One challenge for me was that the lore of D&D doesn't really have any famous wizards who are known primarily for their use of cold magic. There are a number of D&D wizards who have used cold in some of their famous spells (Bigby's Icy Grasp made it into the 4th Edition Player's Handbook; Otiluke's Freezing Sphere was present in all of the first 3 editions of the game), but I didn't have a single wizard around whom I could build the story. I ended up dividing it up among three wizards, two of whom have lore that goes way back in the game and one of whom was my first 4th Edition character.

The discussion of "naturalist" vs. "elementalist" varieties of cryomancy came about rather late in the writing process as I wrestled with balancing not creating large quantities of new story elements out of  whole cloth
with the directive to focus more on the story elements of the article. I was also trying very hard not to make the whole thing "pyromancers are like X, cryomancers are like Y," although a little bit of that still slips through.

I heard back yesterday with the article's rejection, and I'm actually not surprised. The mechanics were OK, but not inspiring, and I did got a bit too far with the story elements. It's been said by Wizards of the Coast staff in previous public places that, if a draft has promise but just isn't quite there, they'll work with you to make the work the best it can be. (From the project that will result in a paycheck, I can say that's true. I can't elaborate more right now, but will probably try to write something like this about that project when it becomes public.) Overall, this article just didn't have anything they could point to as being fixable.

I'm still very new at the RPG-freelancer thing, but I agree that the article definitely didn't deserve to get bought as-is. I think I was hoping that there would be a little more guidance on ways to help the story become more cohesive, perhaps because I think the idea of a winter wizard still has lots of potential. I just wasn't the person to get it there -- at least, not with my current degree of skill. Maybe I'll come back and revisit this idea someday, after I've got some more design experience. If I do, I'll be sure to let people know.

Wednesday, September 5, 2012

Preparing for September 25th - #TrueLove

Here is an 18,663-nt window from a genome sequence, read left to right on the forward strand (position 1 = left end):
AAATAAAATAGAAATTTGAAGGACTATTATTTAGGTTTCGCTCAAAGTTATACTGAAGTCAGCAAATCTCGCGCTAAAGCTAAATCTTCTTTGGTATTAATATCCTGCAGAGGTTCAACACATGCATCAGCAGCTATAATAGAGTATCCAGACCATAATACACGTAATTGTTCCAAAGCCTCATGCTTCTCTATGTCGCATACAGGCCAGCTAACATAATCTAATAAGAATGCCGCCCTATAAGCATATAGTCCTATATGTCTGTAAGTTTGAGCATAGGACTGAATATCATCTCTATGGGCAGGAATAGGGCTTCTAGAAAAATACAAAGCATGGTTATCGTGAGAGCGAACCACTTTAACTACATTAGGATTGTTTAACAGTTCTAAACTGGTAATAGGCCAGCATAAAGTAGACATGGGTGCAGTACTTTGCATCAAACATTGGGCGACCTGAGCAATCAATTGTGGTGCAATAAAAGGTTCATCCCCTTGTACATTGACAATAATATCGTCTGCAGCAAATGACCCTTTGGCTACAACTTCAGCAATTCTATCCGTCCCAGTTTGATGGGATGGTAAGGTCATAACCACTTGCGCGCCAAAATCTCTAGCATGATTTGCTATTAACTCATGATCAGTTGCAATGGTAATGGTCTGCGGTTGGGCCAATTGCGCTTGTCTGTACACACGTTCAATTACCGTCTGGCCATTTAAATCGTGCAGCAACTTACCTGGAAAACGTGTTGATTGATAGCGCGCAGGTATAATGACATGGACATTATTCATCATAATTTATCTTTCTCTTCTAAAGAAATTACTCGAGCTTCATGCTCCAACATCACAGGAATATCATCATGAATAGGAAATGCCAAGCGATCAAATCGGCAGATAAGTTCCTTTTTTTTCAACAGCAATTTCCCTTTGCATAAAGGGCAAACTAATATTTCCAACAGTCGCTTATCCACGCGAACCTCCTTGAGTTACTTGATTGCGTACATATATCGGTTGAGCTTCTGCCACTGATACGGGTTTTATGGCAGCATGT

Trigger warning: link to a post describing what should be considered sexual assault

On September 25th, 1987, one of the most important movies of my generation premiered. It's had tremendous influence on geek culture, although not as blatantly as (for example) Star Wars. That movie is a wonderful ode to action, adventure, and True Love. It is, in a title, The Princess Bride.

Returning to the internet after a holiday-weekend absence, I was appalled to read about something that happened during a party connected to PAX Prime (which is rapidly becoming one of the biggest geek-culture conventions). [Edit: In looking up the link for the post describing the event in question, the victim makes it clear that party had no kind of official connection to either the convention] A woman was, in effect, sexually assaulted by another attendee at the party, and the security guard her friends tried to get involved gave a reaction along the lines of, "What do you expect me to do?"

There's a connection between these two things, I promise. It's this: as somebody who's been happily married for 14 years, I know that not all geeks are socially maladjusted. I know that we have the ability to be in stable, reasonably healthy relationships, and that many of us appreciate just exactly what True Love can be.

So, I propose to the geek community that on September 25th, we all tweet, post, and otherwise put onto all of our social media sites of choice our appreciations of True Love, in an effort to make it the top trend of the day across the Internet. Who's with me?